Happy Facebook Day: Why Is There No “Unlike” Button?
A little something for Facebook Day…
Will YOU be buying the stock today, hoping for a Google-like win?
Soon after the Like button was launched, calls for an Unlike button began to resound. I was even one of those calling for it – I joined the chorus, asking some of my friends who had left Yahoo! for Facebook. Though I got nothing useful in response, there have been many writings on this topic. I tend to favor (and like 😉 ) the thinking that most of the “mainstream internet,” just like the mainstream media, likes to be excellent. To treat each other well. To be positive in most things. Saying to “like” something is a positive statement, where saying that you “unlike” or “don’t like” (which is, of course, more grammatically correct) is such a negative thing. This kind of thing pisses me off. It’s like when you always use positive reinforcement on children or pets to influence behavior – not only does it not work, it usually backfires. Everyone knows – or at least should know – that learning requires both positive and negative reinforcement.
The internet is just a tool. It’s a communications medium. And that medium can be used for good and evil and even neutral – which is sad but true. More and more, people are living their internet lives in these walled gardens, either spending all of their time on Facebook, Yahoo!, Huffington Post, or only wading through the first page of Google search results.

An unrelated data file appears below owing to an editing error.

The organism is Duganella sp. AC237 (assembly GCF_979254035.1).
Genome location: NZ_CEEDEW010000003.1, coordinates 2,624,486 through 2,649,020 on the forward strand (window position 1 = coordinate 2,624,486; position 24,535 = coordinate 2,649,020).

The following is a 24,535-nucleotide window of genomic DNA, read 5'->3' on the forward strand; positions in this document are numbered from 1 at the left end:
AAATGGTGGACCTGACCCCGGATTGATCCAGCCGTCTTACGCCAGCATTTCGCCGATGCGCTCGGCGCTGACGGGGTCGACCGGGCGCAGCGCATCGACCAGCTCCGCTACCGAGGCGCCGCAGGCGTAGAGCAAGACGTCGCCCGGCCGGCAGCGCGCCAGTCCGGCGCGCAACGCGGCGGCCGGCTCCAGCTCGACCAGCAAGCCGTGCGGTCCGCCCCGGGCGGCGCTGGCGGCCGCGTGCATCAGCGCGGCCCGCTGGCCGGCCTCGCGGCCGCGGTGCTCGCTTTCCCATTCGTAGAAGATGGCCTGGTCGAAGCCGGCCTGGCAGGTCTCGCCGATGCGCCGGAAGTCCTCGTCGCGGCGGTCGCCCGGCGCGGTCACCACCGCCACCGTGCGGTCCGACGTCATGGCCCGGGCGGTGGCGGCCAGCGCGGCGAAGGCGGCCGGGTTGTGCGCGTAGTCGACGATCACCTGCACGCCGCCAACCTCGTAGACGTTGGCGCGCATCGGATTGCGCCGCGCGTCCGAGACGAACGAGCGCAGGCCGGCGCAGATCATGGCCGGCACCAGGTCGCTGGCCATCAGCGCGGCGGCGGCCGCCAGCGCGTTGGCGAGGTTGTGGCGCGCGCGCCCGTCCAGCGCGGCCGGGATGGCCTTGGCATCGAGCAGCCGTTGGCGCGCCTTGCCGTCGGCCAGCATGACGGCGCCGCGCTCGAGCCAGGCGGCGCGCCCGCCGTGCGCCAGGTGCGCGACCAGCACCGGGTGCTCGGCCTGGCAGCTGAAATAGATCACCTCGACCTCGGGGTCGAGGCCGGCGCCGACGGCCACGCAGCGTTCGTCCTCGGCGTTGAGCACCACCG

Facebook is filtering the internet the way it is doing so, is cutting millions of people off from very cool content that they might appreciate, in the same way, Google is doing it. Like the mainstream media, they are applying their worldview and only giving you what they think you should see. In that worldview, everything is either great or neutral. Where is the bad? If you want to experience the internet properly, don’t use Facebook. Or at least minimize using it.
So I implore Facebook; once you’ve gone public, get a little edgier. Allow an, unlike button. Let more of the exciting parts of the web through. Add some random bits which aren’t filtered by the social graph. Although I doubt it – if anything, going public will make Facebook an even more happy place, and I expect that its decline into something like AOL or Yahoo! will begin tomorrow as well.
Ah well. It was enjoyable while it lasted on to the next bubble.